Birds of North America Home Page

Field Guide for all the Birds of North America

Gray Vireo

Viréo gris

Vireo vicinior

Information, images and range maps on over 1,000 birds of North America, including sub-species, vagrants, introduced birds and possibilities


Species: The Gray Vireo (Vireo icinior) is found in a semi-arid landscape, composed of oaks, juniper and scrub brush. It is not an easy bird to observe as it stays out of sight in the overgrowth. However, it can be located by its singing. This dull gray bird has few features that one can use as identifying notes. It mainly feeds on insects and some fruit in the winter months.

Distinctions: The male and female are very similar in appearance. It has a large bill with a slight hook at the end of upper mandible, same identifying features seen in other vireos. Dull grey crown, darker grey body, wings and tail. Two wing bars, one more apparent than the other. Light grey lores, with a weak eyering as well as a greyish-white throat and breast.

Voice: Nasal sounding, similar sounds to other vireo types, multiple call notes. Sings from inside of undergrowth, more likely to be heard than seen, sings throughout the day even after the breeding season.

Nesting: Three to five white eggs, speckled with brown or black spots, two broods per year. Suspended from a fork in branches of a tree. The nest is composed of strips of wood bark, plant fibres and lined with fine grasses and spiderwebs.

Birds of North America
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  • Birds of North America
  • Birds of North America
  • Birds of North America
  • Birds of North America

Life, Habitat & Pictures of North American Vireos

B L W W W Family Latin Name
5.5" 14cm 8" 20.3cm 0.5 oz 14.2g Vireonidae Vireo vicinior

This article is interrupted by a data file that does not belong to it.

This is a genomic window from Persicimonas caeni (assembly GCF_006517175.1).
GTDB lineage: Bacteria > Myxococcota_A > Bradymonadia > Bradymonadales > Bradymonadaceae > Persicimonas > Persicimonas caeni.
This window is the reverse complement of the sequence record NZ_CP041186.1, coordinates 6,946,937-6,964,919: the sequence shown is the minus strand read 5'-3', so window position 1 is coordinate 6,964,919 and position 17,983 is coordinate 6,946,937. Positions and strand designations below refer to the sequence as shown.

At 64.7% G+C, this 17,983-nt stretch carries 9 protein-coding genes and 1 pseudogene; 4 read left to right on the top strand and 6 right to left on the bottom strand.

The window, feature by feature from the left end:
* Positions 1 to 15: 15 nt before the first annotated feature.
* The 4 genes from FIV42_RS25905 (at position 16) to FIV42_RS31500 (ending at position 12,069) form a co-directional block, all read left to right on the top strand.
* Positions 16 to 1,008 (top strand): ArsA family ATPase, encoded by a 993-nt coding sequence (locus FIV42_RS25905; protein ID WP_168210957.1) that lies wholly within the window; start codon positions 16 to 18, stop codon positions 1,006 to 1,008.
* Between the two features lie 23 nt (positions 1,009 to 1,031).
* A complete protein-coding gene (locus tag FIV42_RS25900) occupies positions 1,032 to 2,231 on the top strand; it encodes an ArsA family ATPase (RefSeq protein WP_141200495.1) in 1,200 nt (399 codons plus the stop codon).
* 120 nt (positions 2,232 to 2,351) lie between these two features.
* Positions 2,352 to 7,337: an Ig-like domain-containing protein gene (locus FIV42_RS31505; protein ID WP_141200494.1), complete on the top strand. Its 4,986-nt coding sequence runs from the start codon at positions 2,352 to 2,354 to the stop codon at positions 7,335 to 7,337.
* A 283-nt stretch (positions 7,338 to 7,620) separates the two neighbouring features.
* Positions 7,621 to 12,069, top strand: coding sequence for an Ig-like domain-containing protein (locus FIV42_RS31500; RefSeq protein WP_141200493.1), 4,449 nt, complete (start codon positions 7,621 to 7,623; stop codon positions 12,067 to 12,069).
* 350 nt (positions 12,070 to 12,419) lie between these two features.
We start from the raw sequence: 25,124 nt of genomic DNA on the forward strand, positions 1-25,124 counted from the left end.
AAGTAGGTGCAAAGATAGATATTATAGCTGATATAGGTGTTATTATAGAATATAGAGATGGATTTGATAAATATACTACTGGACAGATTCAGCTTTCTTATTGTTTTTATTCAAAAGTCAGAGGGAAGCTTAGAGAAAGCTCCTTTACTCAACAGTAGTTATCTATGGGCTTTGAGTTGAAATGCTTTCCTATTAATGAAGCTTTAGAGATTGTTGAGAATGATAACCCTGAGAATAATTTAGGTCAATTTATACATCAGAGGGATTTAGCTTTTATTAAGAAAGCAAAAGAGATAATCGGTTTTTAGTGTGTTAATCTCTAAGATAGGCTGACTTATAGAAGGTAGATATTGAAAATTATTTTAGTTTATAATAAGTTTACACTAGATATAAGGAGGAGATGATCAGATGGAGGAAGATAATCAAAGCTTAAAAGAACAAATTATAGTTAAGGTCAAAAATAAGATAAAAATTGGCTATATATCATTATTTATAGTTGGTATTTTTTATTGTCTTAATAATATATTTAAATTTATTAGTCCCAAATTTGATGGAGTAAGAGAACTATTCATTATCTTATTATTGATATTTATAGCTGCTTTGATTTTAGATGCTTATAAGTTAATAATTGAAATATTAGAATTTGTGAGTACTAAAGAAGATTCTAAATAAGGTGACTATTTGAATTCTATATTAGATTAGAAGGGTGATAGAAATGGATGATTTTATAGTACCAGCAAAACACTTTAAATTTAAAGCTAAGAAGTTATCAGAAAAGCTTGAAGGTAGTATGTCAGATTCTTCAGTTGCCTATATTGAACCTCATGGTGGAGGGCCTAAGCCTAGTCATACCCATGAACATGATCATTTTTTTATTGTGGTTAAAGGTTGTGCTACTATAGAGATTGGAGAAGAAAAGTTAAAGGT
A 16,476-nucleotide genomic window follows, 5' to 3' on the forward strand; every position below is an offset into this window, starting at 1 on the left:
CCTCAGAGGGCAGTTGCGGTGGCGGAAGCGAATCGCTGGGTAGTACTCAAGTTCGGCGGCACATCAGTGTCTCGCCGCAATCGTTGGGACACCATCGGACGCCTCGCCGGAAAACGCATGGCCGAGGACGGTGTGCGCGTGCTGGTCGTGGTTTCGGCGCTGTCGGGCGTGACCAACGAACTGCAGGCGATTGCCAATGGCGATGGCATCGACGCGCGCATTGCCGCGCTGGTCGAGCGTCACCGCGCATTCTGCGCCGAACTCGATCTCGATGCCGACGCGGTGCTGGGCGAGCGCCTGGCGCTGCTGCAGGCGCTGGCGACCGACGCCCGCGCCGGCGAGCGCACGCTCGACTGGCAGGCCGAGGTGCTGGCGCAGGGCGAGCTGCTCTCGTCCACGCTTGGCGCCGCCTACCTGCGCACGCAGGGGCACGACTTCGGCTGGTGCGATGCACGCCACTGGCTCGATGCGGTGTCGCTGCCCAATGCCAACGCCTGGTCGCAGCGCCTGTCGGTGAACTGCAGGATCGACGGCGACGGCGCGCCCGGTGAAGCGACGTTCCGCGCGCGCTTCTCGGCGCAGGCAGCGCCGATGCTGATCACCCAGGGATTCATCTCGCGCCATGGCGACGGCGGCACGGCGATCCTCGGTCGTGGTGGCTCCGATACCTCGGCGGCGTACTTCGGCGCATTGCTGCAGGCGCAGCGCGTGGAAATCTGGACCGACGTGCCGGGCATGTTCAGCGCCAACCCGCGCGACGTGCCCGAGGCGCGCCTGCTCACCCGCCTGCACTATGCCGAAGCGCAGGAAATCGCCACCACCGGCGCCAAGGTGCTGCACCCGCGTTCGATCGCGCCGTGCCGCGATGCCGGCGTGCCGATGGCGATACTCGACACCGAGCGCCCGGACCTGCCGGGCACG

North American Bird Calls

  1. Click to hear Choice 1

  • Summer
  • Year Around
  • Winter
range map

Distribution: The Gray Vireo is observed in the southwestern US states, from Colorado to California, eastward through Arizona, New Mexico and into Texas. This tough vireo is accustomed to the hot and dry climate of its habitat. It winters in southern Colorado and west Mexico.

References to Other Bird Sites:

Avibase - the world bird database This site provides the user with a complete list of bird species, broken down per country, or in the example of the US or Canada, per state and province. Here, bird species names are available in other languages, a great asset to be used as a translation of foreign bird names.

ABA - American Birding Association This site represents an organization that maintains official records of all birds species that have been proven to have been seen inside the perimeters of the North American Continent and the surrounding bodies of water. Regular revised versions are posted to keep the bird list current at all times. This is the list used by all serious birders over their lifetime. You may be aware of the movie called the "Big Year". It was with this list that all the competing birders used in an attempt to set a new record as to how many bird species that could be seen by an individual birder in one calendar year.

I hope you will take advantage of these suggested websites. I have used each of them, in one way or another, throughout the years in my quest to better identify and understand our fine feathered friends.

Classic Collection of North American Birds